Friday, April 30, 2010;
WHY: World-class glass, angels on high and Tiffany on tour.
HOW FAR: About eight miles from start to finish, and about 100 miles from Washington.
There is glass, and then there is Tiffany glass.
Between the 1870s and 1920s, American artist Louis Comfort Tiffany elevated this somewhat utilitarian medium to high art, coaxing dimension and emotion from modest scraps and shards. In his hands, halos glowed and flowers blossomed.
Richmond, whose port traded heavily with Tiffany's home town of New York, boasts a surprisingly high concentration of his works given the capital's size. With the Virginia Museum of Fine Arts' new permanent galleries, which open Saturday, plus other public pieces around town, the city's holdings exceed those in Washington and elsewhere in Virginia.
In addition, this spring, Richmond puts the artist on a glass pedestal for the "Tiffany: Color and Light," held at the VMFA between May 29 and Aug. 15. About 170 items will be on display, demonstrating his strengths in stained glass, lamps and vases, as well as his forays into painting, mosaics and other decorative arts. The show has appeared in Paris and Montreal, but the Richmond museum, which contributed works from its own collection, is the sole U.S. stop. To stoke interest around the state, the museum created "Tiffany Windows of Virginia," an online listing of 20 sites, with a downloadable audio tour.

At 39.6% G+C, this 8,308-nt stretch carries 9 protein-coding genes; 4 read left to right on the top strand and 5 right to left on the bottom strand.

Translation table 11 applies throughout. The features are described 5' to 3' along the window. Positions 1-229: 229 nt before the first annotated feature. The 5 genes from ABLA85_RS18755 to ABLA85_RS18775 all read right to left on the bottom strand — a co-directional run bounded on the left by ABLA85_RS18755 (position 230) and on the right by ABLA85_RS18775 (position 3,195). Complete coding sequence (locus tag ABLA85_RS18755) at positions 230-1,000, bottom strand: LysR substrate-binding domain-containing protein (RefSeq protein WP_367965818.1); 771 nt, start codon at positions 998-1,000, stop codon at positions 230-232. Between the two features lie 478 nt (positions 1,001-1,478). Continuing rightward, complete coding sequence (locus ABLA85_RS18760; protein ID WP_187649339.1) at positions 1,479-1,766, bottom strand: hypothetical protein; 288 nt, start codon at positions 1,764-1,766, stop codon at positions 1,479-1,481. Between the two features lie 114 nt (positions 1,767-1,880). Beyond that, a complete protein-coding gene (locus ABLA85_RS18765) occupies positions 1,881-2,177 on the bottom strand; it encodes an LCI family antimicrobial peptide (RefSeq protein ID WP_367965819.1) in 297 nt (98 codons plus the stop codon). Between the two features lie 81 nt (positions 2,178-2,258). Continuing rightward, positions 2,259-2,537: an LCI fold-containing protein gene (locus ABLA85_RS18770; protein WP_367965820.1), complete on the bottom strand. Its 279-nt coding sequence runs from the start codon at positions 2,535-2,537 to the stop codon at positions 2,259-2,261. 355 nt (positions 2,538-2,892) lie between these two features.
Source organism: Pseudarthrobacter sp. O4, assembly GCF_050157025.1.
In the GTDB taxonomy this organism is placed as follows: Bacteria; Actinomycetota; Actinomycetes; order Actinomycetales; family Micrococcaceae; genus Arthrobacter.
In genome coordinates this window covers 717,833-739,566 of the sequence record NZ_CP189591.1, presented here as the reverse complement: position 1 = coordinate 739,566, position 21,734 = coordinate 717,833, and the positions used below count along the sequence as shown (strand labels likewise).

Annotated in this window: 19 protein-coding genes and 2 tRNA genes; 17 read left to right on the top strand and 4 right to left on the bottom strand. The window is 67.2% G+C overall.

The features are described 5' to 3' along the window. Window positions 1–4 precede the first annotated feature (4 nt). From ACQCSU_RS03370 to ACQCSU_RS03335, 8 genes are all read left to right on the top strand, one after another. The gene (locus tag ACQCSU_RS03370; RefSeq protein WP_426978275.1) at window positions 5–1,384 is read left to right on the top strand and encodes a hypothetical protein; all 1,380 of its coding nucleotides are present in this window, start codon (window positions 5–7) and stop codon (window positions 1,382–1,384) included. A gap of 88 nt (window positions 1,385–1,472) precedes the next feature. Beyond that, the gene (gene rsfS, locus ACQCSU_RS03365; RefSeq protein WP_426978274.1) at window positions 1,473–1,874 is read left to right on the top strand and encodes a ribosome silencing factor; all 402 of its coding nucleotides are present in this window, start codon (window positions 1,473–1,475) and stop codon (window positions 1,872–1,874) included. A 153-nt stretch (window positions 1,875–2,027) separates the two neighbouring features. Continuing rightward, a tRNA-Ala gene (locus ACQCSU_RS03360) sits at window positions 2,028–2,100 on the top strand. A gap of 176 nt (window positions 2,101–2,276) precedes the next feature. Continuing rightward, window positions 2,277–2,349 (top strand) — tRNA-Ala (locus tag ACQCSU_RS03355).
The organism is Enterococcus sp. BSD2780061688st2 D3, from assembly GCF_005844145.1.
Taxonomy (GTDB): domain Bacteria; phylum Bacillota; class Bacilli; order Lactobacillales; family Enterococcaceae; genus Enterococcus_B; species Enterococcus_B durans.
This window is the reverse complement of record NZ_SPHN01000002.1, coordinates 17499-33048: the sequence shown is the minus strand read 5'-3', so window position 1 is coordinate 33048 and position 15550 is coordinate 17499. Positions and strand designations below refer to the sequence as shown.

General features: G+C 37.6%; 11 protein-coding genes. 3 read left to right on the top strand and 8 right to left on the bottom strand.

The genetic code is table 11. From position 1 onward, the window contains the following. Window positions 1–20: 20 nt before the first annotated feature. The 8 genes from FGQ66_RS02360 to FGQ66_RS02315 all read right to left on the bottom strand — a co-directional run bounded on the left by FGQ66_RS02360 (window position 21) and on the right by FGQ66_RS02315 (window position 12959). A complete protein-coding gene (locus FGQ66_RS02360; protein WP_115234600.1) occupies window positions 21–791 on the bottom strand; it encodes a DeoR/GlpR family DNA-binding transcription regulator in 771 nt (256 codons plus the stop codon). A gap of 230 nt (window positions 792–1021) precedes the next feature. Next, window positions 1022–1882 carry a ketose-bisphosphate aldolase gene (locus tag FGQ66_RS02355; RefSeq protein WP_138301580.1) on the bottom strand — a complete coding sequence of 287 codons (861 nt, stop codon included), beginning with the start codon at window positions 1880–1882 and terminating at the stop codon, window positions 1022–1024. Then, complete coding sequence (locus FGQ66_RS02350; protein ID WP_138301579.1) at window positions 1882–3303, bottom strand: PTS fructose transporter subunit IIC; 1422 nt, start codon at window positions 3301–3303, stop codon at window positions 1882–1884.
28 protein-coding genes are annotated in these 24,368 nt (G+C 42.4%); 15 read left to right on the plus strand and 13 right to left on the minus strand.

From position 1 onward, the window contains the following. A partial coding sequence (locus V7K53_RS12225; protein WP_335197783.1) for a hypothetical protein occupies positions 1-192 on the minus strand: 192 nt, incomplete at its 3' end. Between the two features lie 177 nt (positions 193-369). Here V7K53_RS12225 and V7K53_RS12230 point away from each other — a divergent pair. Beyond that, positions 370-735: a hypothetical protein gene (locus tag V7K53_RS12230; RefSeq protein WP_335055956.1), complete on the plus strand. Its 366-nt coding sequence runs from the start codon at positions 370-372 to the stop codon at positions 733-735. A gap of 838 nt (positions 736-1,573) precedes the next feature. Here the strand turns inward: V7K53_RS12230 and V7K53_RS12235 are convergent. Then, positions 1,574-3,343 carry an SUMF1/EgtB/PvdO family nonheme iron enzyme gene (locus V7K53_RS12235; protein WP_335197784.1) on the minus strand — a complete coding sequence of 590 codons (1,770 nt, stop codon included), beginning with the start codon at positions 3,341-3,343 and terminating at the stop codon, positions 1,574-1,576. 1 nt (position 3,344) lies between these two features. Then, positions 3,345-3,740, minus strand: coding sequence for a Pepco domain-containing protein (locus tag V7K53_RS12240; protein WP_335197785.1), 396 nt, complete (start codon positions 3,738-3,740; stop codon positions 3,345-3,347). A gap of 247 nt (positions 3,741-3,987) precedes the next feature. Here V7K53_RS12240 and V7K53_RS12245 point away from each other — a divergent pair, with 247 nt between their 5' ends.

To be sure, Tiffany's creations pop up in everyday settings, including churches, historic homes, even the local cemetery. At Maymont Mansion, for example, one of his windows soars 15 feet high, basking nearly two floors in the serene glow of golden grapevines and azure skies. At Hollywood Cemetery, glass "gems" gleam in the Tiffany windows lining the mausoleum of cigarette magnate Lewis Ginter. And at St. Paul's Episcopal Church, 10 Tiffany windows and a mosaic altarpiece bathe the space in ethereal blues and grays.
Encountering Tiffany's glasswork is an "almost religious experience," says VMFA director Alex Nyerges.
Such is the transcendent power of Tiffany.
-- Jenny Mayo